Why do I write about tech? For James Ball, it’s because I want to write “soap-bubble light coverage” and “glossy coverage” “to counterbalance the ‘serious’ news of the day.” Ball, a former editor at The Guardian and the author of “Post-Truth: How Bullshit Conquered the World,” has a few choice words to say to reporters, columnists and analysts like me who cover the tech industry.
In a piece entitled “We need a new model for tech journalism,” Ball calls for nothing less than the dismantling of the current tech press, and its replacement by one far more critical of the corporate interests that dominate the industry.
Okay. But here’s the challenge: The whole idea of a coherent “tech press” seems to miss that technology has completely taken over the world. Want to cover Washington? Well, Alphabet is now the heaviest corporate spender on lobbying in DC. Want to cover foreign affairs? Well, U.S./China relations are squarely focused on issues of tech industrial policies, like China’s Made in China 2025 plan.
Every sector, every industry, heck, every decision is increasingly one in which technology either plays the prime role, or at least has major influence. Ball grasps that the work of a tech journalist is hard, writing that “Tech reporters are often expected to cover all facets of the industry.” Frankly, that was easier just a couple of years ago, before the iPhone and the global smartphone revolution made tech companies not just interesting, but powerful as well.
That to me is the burden of covering technology today. Tech now spans a spectrum from the proverbial two tinkerers in a garage to the most powerful corporations in the history of the planet. Most startup founders are broke, yet Jeff Bezos is worth $150 billion. Journalists need an incredible dynamic range to cover the range of these stories effectively.
Take startup coverage, which has always had a sort of effusive optimism that Ball clearly dislikes. Here’s the reality: startup life is awful. It’s stressful, emotionally draining and exhausting. And even after the founders make a total physical and mental commitment to a new product — a new way to see the world — the most common case is for literally nothing to happen. The average startup dies an anonymous death, without even a Medium “It’s been an incredible journey” post.
That’s not news. In fact, tech journalists could write “ambitious startup fails again!” stories pretty much every hour of the workweek and not run out of companies and founders to write about.
The reason people read about early-stage tech startups, indeed, why they want to read any news, is to peer into the exceptional and differentiate it from the mundane. They want to know why this startup succeeded when more than a thousand others fell by the wayside. Tens of thousands of high-growth startups are founded every year across the world, and yet, only a handful represents the complete economic value of the industry. That’s the story. I remain unabashed about covering success over failure (although learning from defeat has its uses).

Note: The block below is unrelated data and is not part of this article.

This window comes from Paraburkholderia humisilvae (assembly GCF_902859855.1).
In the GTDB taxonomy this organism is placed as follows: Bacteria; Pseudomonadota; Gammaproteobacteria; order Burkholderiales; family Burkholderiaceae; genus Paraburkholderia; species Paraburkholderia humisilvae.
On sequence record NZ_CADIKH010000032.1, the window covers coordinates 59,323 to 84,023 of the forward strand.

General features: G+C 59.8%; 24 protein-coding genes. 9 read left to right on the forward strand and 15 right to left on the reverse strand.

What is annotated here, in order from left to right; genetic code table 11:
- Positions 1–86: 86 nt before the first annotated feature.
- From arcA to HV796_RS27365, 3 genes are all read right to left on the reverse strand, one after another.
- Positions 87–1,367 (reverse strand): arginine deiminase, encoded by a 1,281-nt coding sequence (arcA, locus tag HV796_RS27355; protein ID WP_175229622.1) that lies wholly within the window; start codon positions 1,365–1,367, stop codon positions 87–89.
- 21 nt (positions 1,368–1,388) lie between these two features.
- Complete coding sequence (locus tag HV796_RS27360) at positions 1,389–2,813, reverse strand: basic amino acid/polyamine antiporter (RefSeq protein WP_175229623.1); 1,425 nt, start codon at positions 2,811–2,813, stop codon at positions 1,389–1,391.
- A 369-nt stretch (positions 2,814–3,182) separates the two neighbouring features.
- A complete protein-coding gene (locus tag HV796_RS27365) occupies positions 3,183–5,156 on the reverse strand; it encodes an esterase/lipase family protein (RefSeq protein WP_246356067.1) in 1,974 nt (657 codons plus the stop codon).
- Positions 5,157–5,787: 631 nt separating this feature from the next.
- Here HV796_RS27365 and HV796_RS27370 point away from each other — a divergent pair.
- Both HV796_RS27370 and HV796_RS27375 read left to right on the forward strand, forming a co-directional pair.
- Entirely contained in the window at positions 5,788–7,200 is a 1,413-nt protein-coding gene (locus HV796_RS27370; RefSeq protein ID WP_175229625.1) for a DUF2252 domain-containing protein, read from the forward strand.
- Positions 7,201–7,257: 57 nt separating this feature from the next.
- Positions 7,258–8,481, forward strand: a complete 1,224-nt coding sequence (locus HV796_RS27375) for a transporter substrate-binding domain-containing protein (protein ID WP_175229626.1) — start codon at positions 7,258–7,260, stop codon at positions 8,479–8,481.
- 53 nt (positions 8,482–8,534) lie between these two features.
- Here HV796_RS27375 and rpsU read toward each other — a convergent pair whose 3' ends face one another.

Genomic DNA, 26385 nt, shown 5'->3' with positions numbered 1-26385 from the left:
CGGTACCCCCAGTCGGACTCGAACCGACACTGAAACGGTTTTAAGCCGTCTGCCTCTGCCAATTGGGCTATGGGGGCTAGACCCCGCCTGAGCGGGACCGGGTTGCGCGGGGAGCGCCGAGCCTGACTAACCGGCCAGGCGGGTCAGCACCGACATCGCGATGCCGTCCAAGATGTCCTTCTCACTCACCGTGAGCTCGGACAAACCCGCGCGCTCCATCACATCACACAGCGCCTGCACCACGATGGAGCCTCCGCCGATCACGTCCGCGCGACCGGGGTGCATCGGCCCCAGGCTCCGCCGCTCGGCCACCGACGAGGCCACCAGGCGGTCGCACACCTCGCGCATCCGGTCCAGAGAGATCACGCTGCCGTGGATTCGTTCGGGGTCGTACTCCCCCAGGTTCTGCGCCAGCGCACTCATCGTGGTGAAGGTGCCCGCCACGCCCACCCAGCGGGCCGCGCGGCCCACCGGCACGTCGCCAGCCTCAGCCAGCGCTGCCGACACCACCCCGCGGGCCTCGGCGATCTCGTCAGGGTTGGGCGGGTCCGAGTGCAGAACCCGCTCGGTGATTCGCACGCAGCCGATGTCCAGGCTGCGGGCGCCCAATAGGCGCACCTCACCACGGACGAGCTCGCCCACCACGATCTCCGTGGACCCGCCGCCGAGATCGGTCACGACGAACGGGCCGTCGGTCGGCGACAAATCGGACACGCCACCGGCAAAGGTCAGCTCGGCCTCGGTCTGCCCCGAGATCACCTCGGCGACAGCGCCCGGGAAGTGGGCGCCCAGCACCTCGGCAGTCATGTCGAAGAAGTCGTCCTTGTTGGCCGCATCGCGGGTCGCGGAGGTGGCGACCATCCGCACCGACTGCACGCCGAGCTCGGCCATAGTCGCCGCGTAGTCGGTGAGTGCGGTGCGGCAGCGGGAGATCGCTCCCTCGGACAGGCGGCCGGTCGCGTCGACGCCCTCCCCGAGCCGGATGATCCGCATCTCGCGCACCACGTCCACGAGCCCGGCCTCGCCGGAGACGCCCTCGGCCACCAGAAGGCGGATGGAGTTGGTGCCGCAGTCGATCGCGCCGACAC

Yet, our lenses need to change over time as these startups mature. It’s one thing to cover Airbnb back in 2008, and discuss this startup where a couple of founders are trying to help people attend the Democratic National Convention in Denver that year. But Airbnb is now a multi-billion dollar valued company, and deserves far more critical analysis than it did a decade ago. We saw this sort of narrative adaptation over time with Uber, and obviously with Theranos. But there are at least a dozen other companies that deserve fairly strict scrutiny of their actions on a daily basis, but often get limited attention.
To me, a renewed “tech press” needs to have both optimistic and pessimistic angles. It needs to cover very early startups with soft gloves while also knowing when to throw a punch as those startups mature and gain power.
Perhaps even more importantly, we need to start appreciating the complexity of our current environment. Alphabet can face a multi-billion dollar fine from the Europeans for antitrust, while also fighting a tooth-and-nail war with ISPs like Verizon and AT&T over net neutrality. These companies are so big, and touching so many facets of our lives, that there are no brushstrokes that can paint a simple abstraction of these companies. Some of their actions may be “good” or “bad,” but only deeper analysis is going to get us any purchase on the effects of these companies on our lives.
Ball and I completely agree that the coverage of technology increasingly requires specialization. No one can be informed about what is happening across the industry anymore, let alone cover it all. Indeed, I am not even sure a single human being can truly cover companies like Alphabet and Facebook. I am not sure their executives and boards know the complete extent of what is happening at their companies. We need more depth, more focus and more quality criticism if we are to build an effective press.
I am reminded a bit of Sara M. Watson’s work around “constructive tech criticism.” She wrote in her report, “Acknowledging the realities of society and culture, constructive criticism offers readers the tools and framings for thinking about their relationship to technology and their relationship to power.” To me, that’s a great mission statement for what coverage should do today. It requires us to renew our focus: to inform, to simplify and complicate as necessary, and to bring attention to the most salient issues of the day. That’s why I write, and why we should all be writing.
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